My measurements indicated that the Samsung's PQ curve (gamma for HDR) was brighter than the EOTF luminance standard above 50 percent. The real-world effect of this was an uncomfortably bright image, particularly when viewed in a dark room. Lowering Contrast from the set's default setting of maximum (50) to between 39 and 42 brought the EOTF back in line. Following a few more tweaks plus a color calibration, the Q90R was a standout performer. The Greatest Showman looked superb, from its opening scenes with the youthful Barnum, to later ones where the eye-candy increases exponentially. The final scenes capped everything off with a rousing circus number that looked as colorful on the Samsung as I could possibly want, with loads of detail and potent HDR. The maximum brightness from this disc is 1,000 nits, and the Samsung's available peak light output handily exceeded that with no sign of white clipping.

The Great Wall may have been a box office flop, but the movie has drop-dead gorgeous cinematography and is a standout on Ultra HD Blu-ray. Both the film's dark and light scenes were handled beautifully by the Q90R. The only oddity I encountered was a fireside scene late in chapter one where the fire-lit faces of the actors showed a bit of glare against the deep black background surrounding them. As with The Greatest Showman, I saw no sign of peak white clipping.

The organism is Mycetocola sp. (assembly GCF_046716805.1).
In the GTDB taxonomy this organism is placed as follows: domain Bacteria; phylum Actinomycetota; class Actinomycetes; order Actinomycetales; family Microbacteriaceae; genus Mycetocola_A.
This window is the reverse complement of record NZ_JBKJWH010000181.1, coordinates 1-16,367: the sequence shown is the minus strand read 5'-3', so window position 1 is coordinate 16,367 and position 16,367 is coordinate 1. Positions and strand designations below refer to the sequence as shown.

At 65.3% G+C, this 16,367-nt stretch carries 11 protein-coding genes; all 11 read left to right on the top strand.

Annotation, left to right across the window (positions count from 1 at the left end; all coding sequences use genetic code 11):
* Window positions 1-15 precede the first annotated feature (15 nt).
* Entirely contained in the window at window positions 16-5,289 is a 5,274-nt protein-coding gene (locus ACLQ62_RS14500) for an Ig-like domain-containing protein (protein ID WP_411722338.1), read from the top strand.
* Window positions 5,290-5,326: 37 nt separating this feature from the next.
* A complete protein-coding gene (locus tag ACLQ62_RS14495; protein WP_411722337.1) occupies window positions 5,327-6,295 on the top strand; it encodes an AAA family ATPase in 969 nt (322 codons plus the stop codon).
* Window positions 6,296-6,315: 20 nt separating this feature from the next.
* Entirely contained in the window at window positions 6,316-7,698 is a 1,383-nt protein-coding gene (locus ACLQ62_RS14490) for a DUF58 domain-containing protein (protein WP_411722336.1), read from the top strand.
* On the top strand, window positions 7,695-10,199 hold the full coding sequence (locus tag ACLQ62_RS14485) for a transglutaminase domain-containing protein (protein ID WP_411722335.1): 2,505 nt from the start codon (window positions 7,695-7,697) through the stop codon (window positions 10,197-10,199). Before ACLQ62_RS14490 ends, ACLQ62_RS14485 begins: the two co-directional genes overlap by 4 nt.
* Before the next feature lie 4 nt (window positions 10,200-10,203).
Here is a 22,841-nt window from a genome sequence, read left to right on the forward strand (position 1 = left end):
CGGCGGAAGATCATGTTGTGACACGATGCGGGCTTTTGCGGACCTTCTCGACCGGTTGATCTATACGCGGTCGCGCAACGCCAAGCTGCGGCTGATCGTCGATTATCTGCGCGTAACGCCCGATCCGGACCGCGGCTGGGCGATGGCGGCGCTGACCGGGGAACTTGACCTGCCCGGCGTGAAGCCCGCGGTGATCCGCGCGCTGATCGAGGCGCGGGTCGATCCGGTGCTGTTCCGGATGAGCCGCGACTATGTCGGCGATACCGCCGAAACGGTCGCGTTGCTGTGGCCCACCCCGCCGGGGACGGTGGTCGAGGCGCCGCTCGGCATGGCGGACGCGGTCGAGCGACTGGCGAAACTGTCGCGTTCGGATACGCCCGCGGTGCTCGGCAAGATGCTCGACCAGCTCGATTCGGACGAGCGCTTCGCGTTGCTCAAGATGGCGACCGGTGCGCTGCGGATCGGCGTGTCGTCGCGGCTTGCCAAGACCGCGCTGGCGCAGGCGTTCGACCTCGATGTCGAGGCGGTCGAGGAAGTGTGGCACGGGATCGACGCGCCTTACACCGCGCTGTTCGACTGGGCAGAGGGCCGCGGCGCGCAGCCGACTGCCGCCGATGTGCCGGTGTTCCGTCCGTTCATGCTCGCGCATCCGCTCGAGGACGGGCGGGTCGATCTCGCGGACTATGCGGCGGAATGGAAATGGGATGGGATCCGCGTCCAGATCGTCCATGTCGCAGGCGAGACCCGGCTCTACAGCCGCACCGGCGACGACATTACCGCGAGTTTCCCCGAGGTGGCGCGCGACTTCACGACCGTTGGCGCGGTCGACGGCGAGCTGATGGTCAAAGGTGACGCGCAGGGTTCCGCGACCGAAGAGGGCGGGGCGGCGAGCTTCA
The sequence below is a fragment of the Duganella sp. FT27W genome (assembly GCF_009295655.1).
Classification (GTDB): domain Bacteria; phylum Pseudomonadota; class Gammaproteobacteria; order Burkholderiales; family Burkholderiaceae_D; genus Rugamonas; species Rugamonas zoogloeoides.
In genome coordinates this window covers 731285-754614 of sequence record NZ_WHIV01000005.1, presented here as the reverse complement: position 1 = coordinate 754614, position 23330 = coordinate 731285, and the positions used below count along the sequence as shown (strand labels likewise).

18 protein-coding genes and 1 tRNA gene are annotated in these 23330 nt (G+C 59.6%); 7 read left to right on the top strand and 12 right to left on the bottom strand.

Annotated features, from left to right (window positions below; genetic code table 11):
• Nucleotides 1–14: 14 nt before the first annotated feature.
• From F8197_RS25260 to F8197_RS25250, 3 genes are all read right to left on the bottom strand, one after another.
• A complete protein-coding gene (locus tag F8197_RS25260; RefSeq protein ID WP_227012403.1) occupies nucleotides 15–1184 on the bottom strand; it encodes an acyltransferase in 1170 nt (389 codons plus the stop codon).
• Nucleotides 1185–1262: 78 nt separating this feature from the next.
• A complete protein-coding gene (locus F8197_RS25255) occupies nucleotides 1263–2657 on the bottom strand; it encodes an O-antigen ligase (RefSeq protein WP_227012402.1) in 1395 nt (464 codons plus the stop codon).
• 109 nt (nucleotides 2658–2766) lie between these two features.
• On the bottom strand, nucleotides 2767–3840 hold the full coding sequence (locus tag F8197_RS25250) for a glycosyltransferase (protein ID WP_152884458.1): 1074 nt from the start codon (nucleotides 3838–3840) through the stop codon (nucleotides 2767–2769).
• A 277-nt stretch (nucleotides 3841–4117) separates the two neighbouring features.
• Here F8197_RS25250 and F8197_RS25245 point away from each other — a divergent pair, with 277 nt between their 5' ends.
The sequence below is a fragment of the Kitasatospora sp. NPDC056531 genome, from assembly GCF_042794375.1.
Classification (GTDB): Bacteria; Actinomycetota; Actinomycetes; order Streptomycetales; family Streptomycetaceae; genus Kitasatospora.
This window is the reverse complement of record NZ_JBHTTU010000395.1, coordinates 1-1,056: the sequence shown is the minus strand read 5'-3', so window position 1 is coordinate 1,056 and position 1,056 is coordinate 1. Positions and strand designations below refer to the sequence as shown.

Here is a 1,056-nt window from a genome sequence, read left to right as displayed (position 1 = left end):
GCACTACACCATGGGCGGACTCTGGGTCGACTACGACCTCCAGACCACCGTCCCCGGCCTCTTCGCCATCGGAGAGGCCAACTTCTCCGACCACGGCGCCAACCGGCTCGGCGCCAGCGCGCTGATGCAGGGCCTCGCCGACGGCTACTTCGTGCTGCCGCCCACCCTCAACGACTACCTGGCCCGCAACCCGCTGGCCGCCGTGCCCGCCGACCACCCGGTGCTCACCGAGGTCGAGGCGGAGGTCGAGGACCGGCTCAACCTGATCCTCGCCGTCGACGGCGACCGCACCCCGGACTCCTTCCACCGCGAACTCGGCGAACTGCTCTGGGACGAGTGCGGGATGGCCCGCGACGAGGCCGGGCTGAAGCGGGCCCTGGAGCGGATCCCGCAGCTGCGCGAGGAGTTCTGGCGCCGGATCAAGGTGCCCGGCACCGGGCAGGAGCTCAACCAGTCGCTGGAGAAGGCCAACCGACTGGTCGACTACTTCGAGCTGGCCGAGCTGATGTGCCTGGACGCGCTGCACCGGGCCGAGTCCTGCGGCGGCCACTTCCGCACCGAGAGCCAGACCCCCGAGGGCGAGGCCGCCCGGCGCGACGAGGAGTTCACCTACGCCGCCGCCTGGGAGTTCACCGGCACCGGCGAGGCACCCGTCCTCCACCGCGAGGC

At the recent September CEDIA EXPO, projector-maker Epson put on a knockout demo that used Guardians of the Galaxy Vol.2. On the Samsung it looked even better, with the set more than compensating for the lack of true bigscreen impact with brilliant color, punchier HDR, and deep blacks. Thanks to its effective full-array local dimming, black depth with Samsung's LCD TV nearly matched the best experiences I've had with OLED models from Sony and LG. I still saw a bit of haloing, but it was mostly on specialized test patterns and on white lettering against solid black backgrounds, such as movie end titles. The black bars on letterboxed films occasionally showed signs of this as well, but it was subtle and never bothered me, even when I was specifically looking for it. More often than not the letterbox bars were totally black, as were full-black screens on fadeouts between scenes—even in a fully darkened room where compromised blacks are easy to spot.